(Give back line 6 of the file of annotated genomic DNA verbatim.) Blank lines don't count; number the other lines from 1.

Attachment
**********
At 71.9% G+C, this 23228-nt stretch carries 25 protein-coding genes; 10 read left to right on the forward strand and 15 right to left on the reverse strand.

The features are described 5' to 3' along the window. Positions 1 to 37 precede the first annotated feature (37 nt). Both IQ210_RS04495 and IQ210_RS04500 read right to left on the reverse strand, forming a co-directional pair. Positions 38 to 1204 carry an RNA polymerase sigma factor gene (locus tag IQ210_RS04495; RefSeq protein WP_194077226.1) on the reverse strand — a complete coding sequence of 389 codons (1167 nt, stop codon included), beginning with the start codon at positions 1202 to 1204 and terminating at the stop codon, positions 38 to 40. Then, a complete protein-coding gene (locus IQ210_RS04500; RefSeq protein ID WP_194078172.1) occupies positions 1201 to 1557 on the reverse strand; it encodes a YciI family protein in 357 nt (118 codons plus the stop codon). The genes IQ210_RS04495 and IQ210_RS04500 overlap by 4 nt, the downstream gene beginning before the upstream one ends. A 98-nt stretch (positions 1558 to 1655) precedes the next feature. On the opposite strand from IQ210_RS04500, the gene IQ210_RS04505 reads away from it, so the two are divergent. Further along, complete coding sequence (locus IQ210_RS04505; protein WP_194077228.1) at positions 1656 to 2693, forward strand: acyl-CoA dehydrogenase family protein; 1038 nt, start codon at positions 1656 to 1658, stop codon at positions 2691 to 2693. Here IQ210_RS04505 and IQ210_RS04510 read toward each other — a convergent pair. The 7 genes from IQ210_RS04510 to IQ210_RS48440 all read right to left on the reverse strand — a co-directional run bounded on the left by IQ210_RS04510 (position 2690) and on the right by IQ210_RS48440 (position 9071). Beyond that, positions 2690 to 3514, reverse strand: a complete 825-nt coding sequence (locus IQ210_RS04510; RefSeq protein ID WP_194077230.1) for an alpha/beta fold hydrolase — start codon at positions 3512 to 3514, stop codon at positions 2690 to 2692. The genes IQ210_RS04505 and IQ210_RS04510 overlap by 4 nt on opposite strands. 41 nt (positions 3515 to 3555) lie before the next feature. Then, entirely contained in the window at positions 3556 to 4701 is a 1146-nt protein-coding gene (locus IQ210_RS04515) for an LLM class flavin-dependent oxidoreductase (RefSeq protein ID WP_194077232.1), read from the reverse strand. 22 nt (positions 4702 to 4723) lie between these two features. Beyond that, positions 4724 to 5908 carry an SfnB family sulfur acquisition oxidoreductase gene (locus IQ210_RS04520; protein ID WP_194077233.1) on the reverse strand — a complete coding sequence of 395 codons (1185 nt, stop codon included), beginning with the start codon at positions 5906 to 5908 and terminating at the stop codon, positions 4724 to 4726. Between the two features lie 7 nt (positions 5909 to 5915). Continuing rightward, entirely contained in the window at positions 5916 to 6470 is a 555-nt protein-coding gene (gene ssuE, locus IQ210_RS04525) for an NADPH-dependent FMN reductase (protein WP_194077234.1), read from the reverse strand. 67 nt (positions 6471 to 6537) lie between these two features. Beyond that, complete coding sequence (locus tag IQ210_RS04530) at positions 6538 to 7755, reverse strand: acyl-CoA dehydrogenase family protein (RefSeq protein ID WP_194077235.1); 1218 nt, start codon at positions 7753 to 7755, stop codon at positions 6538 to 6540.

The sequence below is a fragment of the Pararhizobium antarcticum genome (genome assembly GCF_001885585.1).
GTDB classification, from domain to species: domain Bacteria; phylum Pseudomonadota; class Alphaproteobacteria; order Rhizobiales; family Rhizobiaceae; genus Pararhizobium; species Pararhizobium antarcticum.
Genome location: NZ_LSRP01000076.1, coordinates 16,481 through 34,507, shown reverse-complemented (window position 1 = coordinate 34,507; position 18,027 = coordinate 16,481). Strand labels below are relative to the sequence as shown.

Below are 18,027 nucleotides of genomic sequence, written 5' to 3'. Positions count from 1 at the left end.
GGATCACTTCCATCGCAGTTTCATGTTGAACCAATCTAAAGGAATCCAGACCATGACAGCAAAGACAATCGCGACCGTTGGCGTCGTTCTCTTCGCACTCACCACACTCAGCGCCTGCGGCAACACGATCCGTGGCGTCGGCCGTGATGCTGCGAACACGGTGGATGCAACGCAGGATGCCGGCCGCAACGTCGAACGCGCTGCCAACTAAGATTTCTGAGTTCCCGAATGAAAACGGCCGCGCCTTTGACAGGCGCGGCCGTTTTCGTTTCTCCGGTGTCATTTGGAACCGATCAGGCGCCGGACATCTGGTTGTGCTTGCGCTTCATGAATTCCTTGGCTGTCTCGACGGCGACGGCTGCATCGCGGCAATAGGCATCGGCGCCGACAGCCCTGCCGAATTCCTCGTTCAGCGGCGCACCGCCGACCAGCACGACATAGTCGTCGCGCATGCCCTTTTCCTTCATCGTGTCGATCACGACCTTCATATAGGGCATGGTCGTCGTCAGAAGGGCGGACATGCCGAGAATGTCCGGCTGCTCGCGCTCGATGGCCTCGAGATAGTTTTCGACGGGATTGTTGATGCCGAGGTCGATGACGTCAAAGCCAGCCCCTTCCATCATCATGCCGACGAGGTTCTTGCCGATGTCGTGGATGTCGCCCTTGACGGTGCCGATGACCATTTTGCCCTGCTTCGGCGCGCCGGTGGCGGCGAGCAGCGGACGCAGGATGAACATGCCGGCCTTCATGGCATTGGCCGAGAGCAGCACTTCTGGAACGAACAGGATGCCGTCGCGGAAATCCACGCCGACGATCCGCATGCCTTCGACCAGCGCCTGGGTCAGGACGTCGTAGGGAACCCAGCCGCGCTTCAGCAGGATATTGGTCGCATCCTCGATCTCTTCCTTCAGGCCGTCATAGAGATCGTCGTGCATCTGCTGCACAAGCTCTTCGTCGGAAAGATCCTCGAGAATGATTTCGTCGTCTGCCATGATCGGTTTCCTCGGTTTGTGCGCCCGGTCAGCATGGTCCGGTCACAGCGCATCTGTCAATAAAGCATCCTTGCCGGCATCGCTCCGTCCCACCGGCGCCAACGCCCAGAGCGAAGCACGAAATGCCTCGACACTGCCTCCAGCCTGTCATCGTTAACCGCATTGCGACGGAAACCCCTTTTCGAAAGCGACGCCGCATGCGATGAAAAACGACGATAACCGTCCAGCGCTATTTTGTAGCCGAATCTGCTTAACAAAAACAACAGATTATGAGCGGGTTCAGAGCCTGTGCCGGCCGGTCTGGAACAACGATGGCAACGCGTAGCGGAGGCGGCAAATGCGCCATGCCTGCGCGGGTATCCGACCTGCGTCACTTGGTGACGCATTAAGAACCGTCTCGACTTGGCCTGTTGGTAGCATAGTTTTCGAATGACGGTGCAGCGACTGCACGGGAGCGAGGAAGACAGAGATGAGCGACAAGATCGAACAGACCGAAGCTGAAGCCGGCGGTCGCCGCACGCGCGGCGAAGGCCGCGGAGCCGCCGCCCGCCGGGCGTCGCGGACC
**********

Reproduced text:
Below are 18,027 nucleotides of genomic sequence, written 5' to 3'. Positions count from 1 at the left end.